International schools in Auckland cater to the unique educational requirements of expat children and their families. These schools often offer an assortment of internationally recognized curricula and give instruction in English. However, they may also offer instruction in other languages to meet the needs of their multi-ethnic student bodies.
High quality international education that can be easily transferred between countries is the goal of these establishments.
How is healthcare in Auckland?
Expats in Auckland have access to high-quality, diverse medical care, from local GPs to specialized treatment. The city has a free public healthcare system and a private healthcare industry for individuals who want more.
Most Aucklanders get medical treatment from GPs. Note that all Auckland dentists are Dental Council of New Zealand-registered. Mental health services are available in the city, and health insurance can help cover private healthcare costs.
Living in Auckland pros and cons
Auckland, often dubbed the City of Sails, boasts a stunning natural setting with its scenic harbor, pristine beaches, lush parks, and iconic volcanic cones, offering a haven for outdoor enthusiasts. The city’s inclusive and multicultural ambiance embraces people from various corners of the globe.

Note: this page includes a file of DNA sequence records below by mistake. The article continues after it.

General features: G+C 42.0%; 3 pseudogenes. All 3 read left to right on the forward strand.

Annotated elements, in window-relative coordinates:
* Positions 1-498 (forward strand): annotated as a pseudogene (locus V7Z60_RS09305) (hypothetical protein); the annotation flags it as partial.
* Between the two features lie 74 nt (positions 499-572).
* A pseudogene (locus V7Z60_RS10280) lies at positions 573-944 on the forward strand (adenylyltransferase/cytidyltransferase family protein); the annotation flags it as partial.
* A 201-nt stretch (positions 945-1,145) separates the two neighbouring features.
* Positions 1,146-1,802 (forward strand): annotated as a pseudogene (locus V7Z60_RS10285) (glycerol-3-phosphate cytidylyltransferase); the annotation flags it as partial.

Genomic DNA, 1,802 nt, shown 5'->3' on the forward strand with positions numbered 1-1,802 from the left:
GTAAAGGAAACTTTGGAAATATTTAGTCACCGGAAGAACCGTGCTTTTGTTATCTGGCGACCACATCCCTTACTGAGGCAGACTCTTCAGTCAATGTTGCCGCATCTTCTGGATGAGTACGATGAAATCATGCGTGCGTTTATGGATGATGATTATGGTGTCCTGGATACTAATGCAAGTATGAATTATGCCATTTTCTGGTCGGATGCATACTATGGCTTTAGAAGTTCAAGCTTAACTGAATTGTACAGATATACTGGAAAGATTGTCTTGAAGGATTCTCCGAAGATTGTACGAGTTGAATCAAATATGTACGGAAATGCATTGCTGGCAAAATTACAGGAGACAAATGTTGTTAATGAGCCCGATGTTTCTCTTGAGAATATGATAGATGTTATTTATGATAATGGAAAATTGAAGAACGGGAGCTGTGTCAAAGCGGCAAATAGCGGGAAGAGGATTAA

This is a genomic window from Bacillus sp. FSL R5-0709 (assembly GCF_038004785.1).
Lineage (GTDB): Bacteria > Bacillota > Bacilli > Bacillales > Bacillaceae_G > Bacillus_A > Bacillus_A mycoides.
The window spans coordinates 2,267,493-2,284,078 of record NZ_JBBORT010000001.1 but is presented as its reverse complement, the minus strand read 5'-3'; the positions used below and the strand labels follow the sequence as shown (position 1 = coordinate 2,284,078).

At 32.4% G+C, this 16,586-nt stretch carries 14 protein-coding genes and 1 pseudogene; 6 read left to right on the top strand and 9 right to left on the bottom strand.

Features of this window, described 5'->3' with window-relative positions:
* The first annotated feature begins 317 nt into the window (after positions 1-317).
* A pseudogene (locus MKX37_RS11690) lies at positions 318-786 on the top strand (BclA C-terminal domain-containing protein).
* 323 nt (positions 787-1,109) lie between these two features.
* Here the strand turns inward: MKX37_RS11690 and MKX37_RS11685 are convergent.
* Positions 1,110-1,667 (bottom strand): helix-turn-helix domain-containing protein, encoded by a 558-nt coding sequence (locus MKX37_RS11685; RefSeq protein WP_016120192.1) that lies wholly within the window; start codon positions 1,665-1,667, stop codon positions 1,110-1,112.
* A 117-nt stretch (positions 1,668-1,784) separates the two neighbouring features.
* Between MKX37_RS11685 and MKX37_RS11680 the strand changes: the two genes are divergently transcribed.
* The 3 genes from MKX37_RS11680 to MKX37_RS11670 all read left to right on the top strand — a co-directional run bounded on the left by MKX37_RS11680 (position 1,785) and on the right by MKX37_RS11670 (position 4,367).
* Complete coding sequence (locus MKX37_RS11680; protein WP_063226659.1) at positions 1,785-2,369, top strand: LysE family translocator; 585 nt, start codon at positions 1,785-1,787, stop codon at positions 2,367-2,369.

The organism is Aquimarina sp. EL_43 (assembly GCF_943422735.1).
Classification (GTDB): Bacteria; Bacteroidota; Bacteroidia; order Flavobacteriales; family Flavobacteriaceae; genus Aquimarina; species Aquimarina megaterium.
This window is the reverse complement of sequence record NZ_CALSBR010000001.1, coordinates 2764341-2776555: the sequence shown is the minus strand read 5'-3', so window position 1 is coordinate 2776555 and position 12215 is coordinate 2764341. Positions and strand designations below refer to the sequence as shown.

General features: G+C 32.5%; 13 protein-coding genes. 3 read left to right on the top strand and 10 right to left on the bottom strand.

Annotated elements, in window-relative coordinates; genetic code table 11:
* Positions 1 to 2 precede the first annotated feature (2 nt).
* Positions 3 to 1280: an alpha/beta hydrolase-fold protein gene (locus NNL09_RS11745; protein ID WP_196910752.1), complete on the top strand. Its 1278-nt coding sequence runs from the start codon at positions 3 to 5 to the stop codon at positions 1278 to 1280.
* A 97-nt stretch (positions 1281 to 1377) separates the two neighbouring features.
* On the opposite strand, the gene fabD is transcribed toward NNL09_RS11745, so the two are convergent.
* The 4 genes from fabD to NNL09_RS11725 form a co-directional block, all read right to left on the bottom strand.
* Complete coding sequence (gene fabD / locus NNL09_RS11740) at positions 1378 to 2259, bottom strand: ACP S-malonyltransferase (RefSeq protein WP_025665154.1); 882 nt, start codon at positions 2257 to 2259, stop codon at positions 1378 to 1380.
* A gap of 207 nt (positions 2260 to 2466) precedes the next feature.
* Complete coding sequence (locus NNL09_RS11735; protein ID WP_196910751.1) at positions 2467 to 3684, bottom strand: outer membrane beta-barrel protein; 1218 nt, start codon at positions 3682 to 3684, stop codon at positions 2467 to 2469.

Auckland provides an excellent quality of life, aligning with New Zealand’s consistent high rankings in global quality of life indices. It offers a more relaxed and balanced lifestyle compared to many bustling global metropolises. With reputable universities and a robust educational system, Auckland is an ideal destination for students and families.
The city’s healthcare system is of high quality, backed by several hospitals and healthcare facilities. New Zealand’s well-deserved reputation for safety is reflected in Auckland, making it one of the safest countries globally, characterized by low crime rates and a warm and inviting atmosphere.
Outdoor enthusiasts can indulge in activities such as hiking, sailing, surfing, and island exploration. Auckland’s efficient public transportation system simplifies citywide mobility, while its vibrant arts and cultural scene encompasses museums, galleries, theaters, and music venues.
The work-life balance cherished by New Zealanders is evident in Auckland, with shorter workweeks and generous annual leave entitlements.
One major downside of living in Auckland is that it is somewhat cut off from the rest of the globe, making any sort of international travel both time-consuming and expensive. Although the cost of living in Auckland is lower than in many other worldwide cities, dwelling in the city can still be expensive. Congestion, especially around rush hour, is a problem, but public transportation is getting better all the time.
In some fields, job prospects may be slimmer in Auckland compared to other cities like London or New York. Those who desire a permanently pleasant temperature and lack of humidity might not enjoy living in this city. Auckland’s high demand and low supply make it difficult to find a good place to stay, especially in the city center.